I married a queen, not one of royal pedigree, but of the hometown variety. She was Homecoming Queen not once but twice at her local high school. I began courting the queen about eight years after she wore her crowns, and within six months of courtship, I started plotting and scheming my marriage proposal.
I’m a romantic by nature so it was important to set the right atmosphere for the occasion. I got out of rehearsal early that day and went by Kay’s office to get the key to her apartment. She had a fireplace, and I wanted to take full advantage of the ambiance a fire would offer. It was her birthday, and I planned to cook the one dish I knew how to prepare, Beef Stroganoff. Weeks earlier, while cruising antique stores, Kay had pointed to an early 20th century, American crafted nightstand she liked, and while her back was turned, I bought the piece and picked it up a few days later. (This nightstand resides on her side of the bed and holds a stack of books a foot high.) I placed the nightstand beside the fireplace and set a scroll of a sonnet I had written on top tied with a strip of lace. I’m no Shakespeare, but I could improve on the greeting card doggerel for this occasion. I believed what I had written would up the “wow” factor and help seal the deal along with a bottle of Merlot, some Grover Washington (the stereophonic sounds of a scratchy LP and the crackly popping of burning logs in the fireplace were perfect mood enhancers), and candles.
Dinner finished, the fire at a nice glow, a glass of wine consumed, the antique nightstand “ooed” and “ahhhed” over accompanied by a nice kiss on the cheek, the sonnet read followed by another kiss, this time on the lips, and did I detect a little moisture in her eyes at the tender care I was demonstrating on her birthday? O how she was in for the biggest surprise of all. It was carpe diem time, and I could hardly contain my enthusiasm. I sat down on the carpet in front of the fireplace, shifted around to face her, our legs crisscrossed beneath us, and took her hands in mine.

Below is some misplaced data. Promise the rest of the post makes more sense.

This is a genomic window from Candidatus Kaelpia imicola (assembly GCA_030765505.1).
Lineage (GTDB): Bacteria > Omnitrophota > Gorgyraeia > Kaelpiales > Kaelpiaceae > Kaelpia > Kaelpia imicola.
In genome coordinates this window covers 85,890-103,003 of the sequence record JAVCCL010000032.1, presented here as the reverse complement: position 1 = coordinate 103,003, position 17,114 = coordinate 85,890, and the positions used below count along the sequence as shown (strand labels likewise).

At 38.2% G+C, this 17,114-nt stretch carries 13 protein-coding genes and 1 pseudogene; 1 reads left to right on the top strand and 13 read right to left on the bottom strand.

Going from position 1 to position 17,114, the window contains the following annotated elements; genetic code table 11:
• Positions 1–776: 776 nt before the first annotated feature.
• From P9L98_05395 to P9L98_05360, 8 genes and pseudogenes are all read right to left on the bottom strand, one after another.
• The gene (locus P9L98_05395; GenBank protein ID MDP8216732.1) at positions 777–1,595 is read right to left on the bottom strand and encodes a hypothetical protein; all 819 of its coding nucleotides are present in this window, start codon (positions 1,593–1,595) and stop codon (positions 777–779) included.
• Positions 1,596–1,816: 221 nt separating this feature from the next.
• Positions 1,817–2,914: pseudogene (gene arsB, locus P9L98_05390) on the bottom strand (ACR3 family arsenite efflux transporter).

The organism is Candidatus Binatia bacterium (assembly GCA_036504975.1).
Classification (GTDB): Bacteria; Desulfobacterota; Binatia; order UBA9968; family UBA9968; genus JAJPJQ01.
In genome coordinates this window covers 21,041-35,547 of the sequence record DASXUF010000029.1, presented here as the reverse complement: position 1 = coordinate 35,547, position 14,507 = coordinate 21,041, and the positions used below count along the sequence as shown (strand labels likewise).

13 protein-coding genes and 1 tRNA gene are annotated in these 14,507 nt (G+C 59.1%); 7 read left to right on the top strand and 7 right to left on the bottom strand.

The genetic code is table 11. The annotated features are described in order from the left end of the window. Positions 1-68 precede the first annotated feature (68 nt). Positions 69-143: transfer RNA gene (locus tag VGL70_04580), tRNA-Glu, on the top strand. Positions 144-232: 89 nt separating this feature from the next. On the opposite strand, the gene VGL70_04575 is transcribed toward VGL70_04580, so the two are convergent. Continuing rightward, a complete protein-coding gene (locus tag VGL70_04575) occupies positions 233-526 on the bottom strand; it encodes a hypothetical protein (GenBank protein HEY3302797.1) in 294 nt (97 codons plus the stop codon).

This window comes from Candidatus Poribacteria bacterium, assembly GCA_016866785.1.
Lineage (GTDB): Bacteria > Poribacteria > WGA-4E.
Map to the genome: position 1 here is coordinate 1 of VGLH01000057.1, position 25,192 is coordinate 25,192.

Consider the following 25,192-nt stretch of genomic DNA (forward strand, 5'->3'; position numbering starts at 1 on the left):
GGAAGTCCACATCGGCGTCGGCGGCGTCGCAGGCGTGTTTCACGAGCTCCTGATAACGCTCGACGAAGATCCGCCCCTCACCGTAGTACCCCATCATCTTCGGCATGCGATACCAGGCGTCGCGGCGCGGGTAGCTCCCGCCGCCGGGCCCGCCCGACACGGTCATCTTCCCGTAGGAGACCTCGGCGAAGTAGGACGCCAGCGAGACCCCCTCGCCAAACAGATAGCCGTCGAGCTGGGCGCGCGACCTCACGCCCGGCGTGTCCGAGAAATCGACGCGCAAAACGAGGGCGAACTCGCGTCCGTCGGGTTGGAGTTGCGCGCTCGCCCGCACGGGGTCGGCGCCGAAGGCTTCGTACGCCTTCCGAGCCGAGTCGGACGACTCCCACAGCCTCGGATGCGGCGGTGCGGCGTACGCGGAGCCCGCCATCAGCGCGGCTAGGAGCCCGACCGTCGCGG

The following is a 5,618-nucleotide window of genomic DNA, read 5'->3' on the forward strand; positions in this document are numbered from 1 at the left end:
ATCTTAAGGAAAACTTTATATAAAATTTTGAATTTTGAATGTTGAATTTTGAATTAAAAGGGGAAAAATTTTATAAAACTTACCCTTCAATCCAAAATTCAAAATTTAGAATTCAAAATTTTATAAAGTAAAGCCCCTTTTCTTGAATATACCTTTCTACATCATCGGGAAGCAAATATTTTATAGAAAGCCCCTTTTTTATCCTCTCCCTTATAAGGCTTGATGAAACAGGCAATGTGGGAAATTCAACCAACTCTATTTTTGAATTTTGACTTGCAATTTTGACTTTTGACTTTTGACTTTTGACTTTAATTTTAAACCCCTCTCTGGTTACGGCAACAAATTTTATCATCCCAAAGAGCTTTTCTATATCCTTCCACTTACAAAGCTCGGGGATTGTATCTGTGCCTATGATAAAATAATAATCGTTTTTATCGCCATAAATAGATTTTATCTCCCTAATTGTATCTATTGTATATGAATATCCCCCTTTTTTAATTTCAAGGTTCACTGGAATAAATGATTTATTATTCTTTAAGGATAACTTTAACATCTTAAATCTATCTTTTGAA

Now here is the moment in every romantic film where the music swells and the characters speak the predictable dialogue and respond with predictable reactions. But my “Would you marry me?” moment did not end with the joyous leap into my arms or the burst of joyful tears. Kay didn’t leap or burst into anything. She didn’t even say anything. Too much shock and awe to her system, I surmised. She bowed her head and her lips began to move. What was that? I couldn’t hear what she was saying. Was this prayer time? Was she consulting God? Couldn’t she have given me the “yes” I expected and then we both could pray? Sure, I wanted God to be a part of all this, but on my terms and in my timing. I had set this stage. I had scripted this scenario. God should just rubber stamp it, right? The romantic mood I had so careful orchestrated seemed to be disintegrating like the crumbling logs in the fireplace. The longer Kay continued in this silent and pious moment, the more my heart began to fill with anxiety. Was she talking to God just to avoid answering the question? Was she talking to God for an answer to the question? A wiser man would have sat quietly and waited. Instead, I blurted,
“Either tell me now that you’re going to marry me, or I’m leaving.”